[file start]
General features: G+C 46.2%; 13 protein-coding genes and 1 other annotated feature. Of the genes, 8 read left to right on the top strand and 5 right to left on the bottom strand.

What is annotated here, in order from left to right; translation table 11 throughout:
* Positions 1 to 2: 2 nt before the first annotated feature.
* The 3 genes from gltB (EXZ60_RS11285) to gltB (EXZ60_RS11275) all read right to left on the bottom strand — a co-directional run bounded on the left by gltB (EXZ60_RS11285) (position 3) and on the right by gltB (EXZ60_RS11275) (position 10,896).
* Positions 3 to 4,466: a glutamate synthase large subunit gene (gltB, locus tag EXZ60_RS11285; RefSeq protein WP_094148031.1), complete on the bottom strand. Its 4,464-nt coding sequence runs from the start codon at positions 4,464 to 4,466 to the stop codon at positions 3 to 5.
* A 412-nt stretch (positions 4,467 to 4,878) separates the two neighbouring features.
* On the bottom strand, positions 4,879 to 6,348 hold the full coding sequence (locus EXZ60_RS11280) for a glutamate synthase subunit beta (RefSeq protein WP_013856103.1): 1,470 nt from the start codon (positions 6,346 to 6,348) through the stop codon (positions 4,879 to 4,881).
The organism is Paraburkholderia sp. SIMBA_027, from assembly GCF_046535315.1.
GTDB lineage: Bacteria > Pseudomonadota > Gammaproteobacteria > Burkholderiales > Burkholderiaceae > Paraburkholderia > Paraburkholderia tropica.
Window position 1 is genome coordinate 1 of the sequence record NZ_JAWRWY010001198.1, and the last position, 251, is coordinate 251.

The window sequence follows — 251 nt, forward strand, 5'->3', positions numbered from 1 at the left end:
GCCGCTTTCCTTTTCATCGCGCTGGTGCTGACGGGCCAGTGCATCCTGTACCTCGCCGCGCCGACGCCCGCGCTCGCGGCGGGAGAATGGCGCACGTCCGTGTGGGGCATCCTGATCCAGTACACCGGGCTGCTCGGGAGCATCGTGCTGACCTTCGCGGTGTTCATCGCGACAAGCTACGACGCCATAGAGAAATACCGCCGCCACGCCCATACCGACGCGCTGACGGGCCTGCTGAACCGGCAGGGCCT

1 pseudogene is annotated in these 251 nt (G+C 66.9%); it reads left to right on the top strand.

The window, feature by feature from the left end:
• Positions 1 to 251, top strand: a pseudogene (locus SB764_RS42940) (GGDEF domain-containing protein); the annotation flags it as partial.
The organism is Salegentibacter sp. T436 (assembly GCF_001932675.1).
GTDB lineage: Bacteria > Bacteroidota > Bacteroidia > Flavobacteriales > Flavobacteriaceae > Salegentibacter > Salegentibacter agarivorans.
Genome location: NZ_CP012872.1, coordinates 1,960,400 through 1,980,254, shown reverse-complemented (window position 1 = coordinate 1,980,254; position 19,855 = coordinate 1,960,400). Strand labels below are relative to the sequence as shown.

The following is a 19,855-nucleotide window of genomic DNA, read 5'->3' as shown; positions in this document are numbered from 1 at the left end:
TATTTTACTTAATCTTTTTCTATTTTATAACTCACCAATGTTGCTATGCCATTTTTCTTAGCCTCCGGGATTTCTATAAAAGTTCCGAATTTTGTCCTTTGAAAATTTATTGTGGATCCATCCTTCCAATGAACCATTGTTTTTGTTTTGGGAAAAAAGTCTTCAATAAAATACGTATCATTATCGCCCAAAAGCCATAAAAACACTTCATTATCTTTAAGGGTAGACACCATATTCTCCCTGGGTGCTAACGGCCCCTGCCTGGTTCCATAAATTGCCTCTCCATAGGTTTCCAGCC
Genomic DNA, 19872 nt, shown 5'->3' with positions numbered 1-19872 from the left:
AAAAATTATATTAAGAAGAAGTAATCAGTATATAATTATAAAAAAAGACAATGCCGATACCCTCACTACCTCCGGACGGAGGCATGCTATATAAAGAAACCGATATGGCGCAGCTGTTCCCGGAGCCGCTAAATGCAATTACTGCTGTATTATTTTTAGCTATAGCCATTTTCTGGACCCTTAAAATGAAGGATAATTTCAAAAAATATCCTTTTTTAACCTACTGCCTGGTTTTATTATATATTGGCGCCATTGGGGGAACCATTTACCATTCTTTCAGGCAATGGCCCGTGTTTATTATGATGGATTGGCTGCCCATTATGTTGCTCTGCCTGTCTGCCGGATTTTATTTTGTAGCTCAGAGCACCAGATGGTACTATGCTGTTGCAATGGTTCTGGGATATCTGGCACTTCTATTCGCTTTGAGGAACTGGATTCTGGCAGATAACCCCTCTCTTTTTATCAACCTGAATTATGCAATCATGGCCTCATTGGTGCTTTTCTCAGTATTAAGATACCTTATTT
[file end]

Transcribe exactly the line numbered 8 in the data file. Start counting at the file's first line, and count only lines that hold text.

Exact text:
The organism is Paraburkholderia sp. SIMBA_027, from assembly GCF_046535315.1.